Monday, December 14, 2015

A few recent catches

DP went out one afternoon last week, caught bait and located these Stripers on his HDS 8. As you can see on the screen shot below he was traveling 5 mph when he went over the school. He turned around and put downlines on the fish and caught this stringer in less than 20 minutes. It pays to trust your electronics!

 The left screen in side scan and the right is down scan.

 This is the sonar pic of him approaching the fish on plane on the left half of the screen then slowing down and marking the school under his boat.

Mike, Ernie, John, Art and Joe

Anthony at SML

 Anthony took some time off and went to Smith Mountain Lake to try out his new boat and tackle some Stripers up in the teens. He is holding his fish next to 24 inches of Lowrance up on his dash. He has another 12 up on the bow for catching bait. Poor Boy!

 Anthony and Jeff holding up a couple they hooked up at the same time., You can see he is pulling boards and covering most of the creek.

 Jeff holding a couple nice ones.

Tuesday, December 08, 2015

Simrad Screen Shots

 This shot was taken back in late November. We had been working 30 to 40 foot flats catching Striper after Striper. I had just located this school and you can see on the sonar page use dropping a bait and egg sinker down into the school of fish [about 3/4 of the way across the screen]. The white vertical dashes on the side scan are Stripers. 

 This pic was taken the same day a few minutes after the first one and it shows us pulling a couple of downlines through a few Stripers. The baits are the horizontal lines on the sonar page. You can see on my chart that I had laid out a waypoint and was working around it.

 Later on that day the fish had moved up onto shallower flats. We are working a flat in 27 feet of water here with downlines and 3 of our baits hooked up. You can see us fighting the fish on the right side of the screen.

 This pic was taken this week. I took my grandson and his friend out for a couple of hours in the afternoon. These fish were extremely active, we were catching them on boards and downlines at the same time. We caught 18 Stripers in a little over an hour of fishing. The pic below was taken just a few seconds after this one.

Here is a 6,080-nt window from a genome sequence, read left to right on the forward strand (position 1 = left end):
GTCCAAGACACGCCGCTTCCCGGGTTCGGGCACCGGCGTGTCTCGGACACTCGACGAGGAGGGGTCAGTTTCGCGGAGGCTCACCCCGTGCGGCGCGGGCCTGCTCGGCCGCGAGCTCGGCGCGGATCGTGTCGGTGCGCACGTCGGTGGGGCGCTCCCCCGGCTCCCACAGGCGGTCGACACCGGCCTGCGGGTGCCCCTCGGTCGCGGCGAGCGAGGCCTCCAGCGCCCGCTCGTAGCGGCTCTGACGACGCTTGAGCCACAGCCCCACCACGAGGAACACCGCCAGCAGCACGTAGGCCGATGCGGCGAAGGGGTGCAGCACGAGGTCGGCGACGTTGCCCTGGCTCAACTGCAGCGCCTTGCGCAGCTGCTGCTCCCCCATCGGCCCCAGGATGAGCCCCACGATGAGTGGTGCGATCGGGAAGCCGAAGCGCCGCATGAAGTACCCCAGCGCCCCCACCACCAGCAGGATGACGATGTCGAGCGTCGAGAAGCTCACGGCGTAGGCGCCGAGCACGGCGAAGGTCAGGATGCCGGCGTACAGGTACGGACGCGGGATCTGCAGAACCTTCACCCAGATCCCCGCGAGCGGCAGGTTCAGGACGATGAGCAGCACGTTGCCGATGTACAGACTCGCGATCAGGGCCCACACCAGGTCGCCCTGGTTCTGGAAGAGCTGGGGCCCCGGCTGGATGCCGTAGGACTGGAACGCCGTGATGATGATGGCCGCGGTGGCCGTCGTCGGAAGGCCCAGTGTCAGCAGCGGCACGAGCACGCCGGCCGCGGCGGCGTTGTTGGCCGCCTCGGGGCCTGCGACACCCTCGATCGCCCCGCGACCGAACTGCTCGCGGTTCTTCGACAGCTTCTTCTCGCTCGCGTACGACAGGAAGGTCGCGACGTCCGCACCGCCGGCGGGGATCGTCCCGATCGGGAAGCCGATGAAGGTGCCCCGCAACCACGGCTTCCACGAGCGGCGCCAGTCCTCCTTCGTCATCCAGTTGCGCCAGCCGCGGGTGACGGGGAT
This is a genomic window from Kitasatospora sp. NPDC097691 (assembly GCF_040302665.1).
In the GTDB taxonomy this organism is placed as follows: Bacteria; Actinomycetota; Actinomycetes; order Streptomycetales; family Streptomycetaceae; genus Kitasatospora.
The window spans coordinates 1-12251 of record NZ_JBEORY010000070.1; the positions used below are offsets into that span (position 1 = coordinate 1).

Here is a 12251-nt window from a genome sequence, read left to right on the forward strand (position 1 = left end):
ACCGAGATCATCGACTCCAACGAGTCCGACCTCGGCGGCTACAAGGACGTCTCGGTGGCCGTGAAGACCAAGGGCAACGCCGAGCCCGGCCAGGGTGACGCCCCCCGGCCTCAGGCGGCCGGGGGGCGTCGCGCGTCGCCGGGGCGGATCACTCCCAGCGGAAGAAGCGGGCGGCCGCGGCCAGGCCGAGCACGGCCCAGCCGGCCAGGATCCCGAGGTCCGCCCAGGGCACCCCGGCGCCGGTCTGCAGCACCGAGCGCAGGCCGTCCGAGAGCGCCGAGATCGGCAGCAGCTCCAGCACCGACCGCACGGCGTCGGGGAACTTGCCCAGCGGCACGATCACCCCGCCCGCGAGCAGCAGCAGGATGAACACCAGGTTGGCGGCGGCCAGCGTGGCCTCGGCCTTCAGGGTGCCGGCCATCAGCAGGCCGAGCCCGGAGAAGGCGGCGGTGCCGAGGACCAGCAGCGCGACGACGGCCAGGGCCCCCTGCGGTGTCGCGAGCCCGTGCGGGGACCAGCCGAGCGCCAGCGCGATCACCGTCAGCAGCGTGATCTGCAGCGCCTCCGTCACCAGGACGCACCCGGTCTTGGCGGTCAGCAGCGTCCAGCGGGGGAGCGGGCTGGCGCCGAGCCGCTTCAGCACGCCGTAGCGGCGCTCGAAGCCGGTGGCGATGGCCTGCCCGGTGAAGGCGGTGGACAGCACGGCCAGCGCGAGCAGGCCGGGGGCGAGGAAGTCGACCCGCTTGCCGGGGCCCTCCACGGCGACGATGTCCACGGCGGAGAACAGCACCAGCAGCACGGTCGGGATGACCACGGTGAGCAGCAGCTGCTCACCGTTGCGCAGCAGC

In this pic we still are pulling downlines and boards. The light light blue horizontal line at 17 feet is our sinker and the yellowish line is the bait swimming above the sinker. If you look out to the left on the side scan 40 to 60 feet you can see 6 or 8 Stripers with shadows behind them. I was pulling 5 boards off of each side and our 3rd, 4th and 5th board on the left side of the boat hooked up presumably with some of these Stripers. After boating the fish I went back in my history and waypointed the spot, turned the boat around and went to it. We finished out there hooking up with nicer fish.

The water temps this year are warmer than usual and the weather forecast predicts warm weather for at least the next week. Stripers are very active now and will be feeding all over the lake. Look for the upper rivers to be very productive. The stained water and shallow flats will warm in the afternoons and the Stripers should feed heavily up there. Jump fisherman will also have fun mid lake chasing the birds. The bottom three pics were taken this Sunday afternoon. I don't know if it was more fun watching the boys catching Stripers or watching 7 boats running from bird to bird. They would see a bird dive and fire up there motors and run right into where the birds were diving. They would make 8 or 10 casts then do it again and again. I hope they caught some fish but we did not see them catch any. They were competing against themselves to get as close to the birds as they could spooking the fish. A better approach would be to stop at least 100 yards from diving birds and use the trolling motors to silently sneak up on the fish. Everyone would have greater success being stealthy and probably have more fun. December fishing should be great this year. Get out and "get you some".